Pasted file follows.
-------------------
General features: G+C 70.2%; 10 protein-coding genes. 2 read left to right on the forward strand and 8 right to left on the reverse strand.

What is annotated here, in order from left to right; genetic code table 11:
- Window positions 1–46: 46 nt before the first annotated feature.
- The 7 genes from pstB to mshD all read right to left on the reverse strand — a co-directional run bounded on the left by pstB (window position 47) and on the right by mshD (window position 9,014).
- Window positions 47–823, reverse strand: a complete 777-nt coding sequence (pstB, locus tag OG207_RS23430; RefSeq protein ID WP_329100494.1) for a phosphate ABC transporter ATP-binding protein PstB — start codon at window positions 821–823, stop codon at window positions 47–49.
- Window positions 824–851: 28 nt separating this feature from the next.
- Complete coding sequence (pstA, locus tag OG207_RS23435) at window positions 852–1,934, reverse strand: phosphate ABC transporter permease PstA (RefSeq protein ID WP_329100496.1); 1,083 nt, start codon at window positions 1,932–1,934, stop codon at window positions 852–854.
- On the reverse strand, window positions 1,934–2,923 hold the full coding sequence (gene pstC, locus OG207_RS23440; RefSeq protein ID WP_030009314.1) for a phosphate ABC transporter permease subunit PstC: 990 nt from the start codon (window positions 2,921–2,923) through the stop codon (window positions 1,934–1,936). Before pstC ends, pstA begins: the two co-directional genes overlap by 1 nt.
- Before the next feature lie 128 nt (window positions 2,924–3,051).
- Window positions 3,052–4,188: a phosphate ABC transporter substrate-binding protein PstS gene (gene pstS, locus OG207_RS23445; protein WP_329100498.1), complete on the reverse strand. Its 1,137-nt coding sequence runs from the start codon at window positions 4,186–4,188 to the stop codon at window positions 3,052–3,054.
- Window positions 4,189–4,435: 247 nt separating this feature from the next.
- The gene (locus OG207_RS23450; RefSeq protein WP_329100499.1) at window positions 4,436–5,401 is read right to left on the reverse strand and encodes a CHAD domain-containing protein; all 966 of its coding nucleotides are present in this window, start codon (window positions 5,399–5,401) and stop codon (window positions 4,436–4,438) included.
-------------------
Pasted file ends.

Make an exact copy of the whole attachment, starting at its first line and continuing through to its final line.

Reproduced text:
General features: G+C 70.2%; 10 protein-coding genes. 2 read left to right on the forward strand and 8 right to left on the reverse strand.

What is annotated here, in order from left to right; genetic code table 11:
- Window positions 1–46: 46 nt before the first annotated feature.
- The 7 genes from pstB to mshD all read right to left on the reverse strand — a co-directional run bounded on the left by pstB (window position 47) and on the right by mshD (window position 9,014).
- Window positions 47–823, reverse strand: a complete 777-nt coding sequence (pstB, locus tag OG207_RS23430; RefSeq protein ID WP_329100494.1) for a phosphate ABC transporter ATP-binding protein PstB — start codon at window positions 821–823, stop codon at window positions 47–49.
- Window positions 824–851: 28 nt separating this feature from the next.
- Complete coding sequence (pstA, locus tag OG207_RS23435) at window positions 852–1,934, reverse strand: phosphate ABC transporter permease PstA (RefSeq protein ID WP_329100496.1); 1,083 nt, start codon at window positions 1,932–1,934, stop codon at window positions 852–854.
- On the reverse strand, window positions 1,934–2,923 hold the full coding sequence (gene pstC, locus OG207_RS23440; RefSeq protein ID WP_030009314.1) for a phosphate ABC transporter permease subunit PstC: 990 nt from the start codon (window positions 2,921–2,923) through the stop codon (window positions 1,934–1,936). Before pstC ends, pstA begins: the two co-directional genes overlap by 1 nt.
- Before the next feature lie 128 nt (window positions 2,924–3,051).
- Window positions 3,052–4,188: a phosphate ABC transporter substrate-binding protein PstS gene (gene pstS, locus OG207_RS23445; protein WP_329100498.1), complete on the reverse strand. Its 1,137-nt coding sequence runs from the start codon at window positions 4,186–4,188 to the stop codon at window positions 3,052–3,054.
- Window positions 4,189–4,435: 247 nt separating this feature from the next.
- The gene (locus OG207_RS23450; RefSeq protein WP_329100499.1) at window positions 4,436–5,401 is read right to left on the reverse strand and encodes a CHAD domain-containing protein; all 966 of its coding nucleotides are present in this window, start codon (window positions 5,399–5,401) and stop codon (window positions 4,436–4,438) included.